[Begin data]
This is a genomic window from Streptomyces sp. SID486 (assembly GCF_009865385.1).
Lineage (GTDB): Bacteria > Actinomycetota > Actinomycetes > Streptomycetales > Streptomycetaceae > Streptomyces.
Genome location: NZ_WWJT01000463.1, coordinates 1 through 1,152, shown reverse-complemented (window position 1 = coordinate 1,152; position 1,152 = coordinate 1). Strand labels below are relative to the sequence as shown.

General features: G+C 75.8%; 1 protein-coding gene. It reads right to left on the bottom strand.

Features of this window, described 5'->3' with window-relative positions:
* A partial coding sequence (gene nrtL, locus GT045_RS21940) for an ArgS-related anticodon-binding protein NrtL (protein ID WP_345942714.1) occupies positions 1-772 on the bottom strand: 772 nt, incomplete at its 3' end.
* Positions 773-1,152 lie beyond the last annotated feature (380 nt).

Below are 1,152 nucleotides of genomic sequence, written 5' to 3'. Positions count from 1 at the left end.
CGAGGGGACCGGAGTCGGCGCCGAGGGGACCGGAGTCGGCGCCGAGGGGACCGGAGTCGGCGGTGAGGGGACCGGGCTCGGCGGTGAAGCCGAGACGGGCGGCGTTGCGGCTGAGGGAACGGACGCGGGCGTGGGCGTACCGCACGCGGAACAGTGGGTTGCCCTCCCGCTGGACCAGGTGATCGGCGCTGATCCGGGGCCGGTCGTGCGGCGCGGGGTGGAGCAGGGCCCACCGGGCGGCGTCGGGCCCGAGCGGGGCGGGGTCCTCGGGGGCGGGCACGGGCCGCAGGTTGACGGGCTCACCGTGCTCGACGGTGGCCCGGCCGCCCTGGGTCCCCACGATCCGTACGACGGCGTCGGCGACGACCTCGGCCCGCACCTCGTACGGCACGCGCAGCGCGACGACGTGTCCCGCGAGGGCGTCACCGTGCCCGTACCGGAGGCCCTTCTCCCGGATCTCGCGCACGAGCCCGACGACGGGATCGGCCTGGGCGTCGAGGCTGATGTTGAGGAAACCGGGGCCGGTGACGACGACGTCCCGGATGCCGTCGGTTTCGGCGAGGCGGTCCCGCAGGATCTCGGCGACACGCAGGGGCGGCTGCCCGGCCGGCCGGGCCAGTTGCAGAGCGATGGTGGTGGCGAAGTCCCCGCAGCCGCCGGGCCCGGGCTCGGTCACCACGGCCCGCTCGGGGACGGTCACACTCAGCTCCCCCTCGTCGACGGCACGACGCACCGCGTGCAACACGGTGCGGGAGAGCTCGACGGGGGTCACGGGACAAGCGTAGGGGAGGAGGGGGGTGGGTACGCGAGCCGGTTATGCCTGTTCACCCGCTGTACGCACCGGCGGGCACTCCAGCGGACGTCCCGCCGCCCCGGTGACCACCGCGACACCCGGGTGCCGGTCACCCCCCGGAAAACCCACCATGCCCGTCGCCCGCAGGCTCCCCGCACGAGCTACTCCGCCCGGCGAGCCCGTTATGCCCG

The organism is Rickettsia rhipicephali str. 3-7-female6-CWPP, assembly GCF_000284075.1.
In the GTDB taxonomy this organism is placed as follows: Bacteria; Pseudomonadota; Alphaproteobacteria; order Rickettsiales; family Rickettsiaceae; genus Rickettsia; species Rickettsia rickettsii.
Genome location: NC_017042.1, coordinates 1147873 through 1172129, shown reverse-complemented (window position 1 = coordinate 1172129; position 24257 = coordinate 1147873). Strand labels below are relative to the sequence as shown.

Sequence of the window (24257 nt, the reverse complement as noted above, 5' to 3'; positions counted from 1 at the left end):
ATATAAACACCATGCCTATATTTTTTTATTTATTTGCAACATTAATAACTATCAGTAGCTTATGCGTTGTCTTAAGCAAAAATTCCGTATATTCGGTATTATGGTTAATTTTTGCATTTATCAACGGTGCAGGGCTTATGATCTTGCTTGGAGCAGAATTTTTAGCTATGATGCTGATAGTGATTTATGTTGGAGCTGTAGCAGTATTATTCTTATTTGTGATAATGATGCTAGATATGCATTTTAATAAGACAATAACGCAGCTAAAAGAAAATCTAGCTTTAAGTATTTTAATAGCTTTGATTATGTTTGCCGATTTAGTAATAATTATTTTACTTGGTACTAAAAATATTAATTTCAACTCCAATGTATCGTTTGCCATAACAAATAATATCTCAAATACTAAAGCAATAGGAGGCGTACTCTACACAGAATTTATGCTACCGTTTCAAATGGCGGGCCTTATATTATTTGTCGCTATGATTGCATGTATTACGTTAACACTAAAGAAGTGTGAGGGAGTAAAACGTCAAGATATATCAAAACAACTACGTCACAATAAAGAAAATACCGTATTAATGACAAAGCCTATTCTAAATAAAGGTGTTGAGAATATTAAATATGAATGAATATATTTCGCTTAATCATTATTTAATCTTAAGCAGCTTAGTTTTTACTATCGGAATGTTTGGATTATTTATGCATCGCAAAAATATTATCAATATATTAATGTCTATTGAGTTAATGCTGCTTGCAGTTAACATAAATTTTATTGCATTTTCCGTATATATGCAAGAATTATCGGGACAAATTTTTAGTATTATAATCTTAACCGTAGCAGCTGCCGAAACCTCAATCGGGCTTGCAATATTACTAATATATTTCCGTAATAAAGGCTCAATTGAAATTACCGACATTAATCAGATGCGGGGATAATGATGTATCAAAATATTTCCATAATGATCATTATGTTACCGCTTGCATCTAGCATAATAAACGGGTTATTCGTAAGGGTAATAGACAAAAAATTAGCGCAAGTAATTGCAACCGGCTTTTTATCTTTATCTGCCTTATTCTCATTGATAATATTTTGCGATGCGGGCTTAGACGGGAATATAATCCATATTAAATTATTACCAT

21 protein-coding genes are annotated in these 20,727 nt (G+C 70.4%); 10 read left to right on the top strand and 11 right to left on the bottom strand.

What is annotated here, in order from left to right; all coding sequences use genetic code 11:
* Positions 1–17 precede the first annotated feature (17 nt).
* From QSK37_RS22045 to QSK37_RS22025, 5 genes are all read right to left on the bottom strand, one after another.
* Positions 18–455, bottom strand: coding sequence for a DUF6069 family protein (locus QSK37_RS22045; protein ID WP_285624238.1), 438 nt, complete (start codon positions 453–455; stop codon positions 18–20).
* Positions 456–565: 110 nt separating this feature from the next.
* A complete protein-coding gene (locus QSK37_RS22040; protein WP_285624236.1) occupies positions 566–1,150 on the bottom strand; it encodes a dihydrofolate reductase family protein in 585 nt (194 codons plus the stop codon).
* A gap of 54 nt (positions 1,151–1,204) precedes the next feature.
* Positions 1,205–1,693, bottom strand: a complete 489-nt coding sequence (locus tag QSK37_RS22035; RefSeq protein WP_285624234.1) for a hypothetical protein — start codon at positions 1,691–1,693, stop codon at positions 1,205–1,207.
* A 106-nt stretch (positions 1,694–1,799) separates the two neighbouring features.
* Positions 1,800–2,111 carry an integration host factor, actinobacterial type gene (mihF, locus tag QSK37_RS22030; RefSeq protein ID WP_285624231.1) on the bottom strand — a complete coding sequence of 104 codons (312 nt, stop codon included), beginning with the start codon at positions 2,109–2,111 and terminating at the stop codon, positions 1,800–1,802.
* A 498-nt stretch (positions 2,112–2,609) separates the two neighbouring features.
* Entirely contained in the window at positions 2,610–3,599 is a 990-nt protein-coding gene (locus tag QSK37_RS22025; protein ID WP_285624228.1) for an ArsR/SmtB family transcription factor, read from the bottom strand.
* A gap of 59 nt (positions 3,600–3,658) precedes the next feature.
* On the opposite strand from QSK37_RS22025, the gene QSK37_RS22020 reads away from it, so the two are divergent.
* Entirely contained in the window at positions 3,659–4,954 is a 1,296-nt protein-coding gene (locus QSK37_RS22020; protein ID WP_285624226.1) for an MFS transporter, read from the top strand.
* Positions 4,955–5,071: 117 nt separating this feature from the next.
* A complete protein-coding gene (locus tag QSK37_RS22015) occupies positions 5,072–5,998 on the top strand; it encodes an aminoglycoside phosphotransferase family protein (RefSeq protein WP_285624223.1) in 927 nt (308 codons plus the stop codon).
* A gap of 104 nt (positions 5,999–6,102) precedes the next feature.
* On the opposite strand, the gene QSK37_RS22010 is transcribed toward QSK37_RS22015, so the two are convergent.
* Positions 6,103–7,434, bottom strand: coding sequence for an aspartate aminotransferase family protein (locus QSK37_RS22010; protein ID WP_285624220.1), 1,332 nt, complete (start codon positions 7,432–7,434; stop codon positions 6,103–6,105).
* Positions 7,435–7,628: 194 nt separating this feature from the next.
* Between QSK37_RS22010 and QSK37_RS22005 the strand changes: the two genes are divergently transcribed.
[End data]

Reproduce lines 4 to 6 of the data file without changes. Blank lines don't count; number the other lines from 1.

General features: G+C 75.8%; 1 protein-coding gene. It reads right to left on the bottom strand.

Features of this window, described 5'->3' with window-relative positions:
* A partial coding sequence (gene nrtL, locus GT045_RS21940) for an ArgS-related anticodon-binding protein NrtL (protein ID WP_345942714.1) occupies positions 1-772 on the bottom strand: 772 nt, incomplete at its 3' end.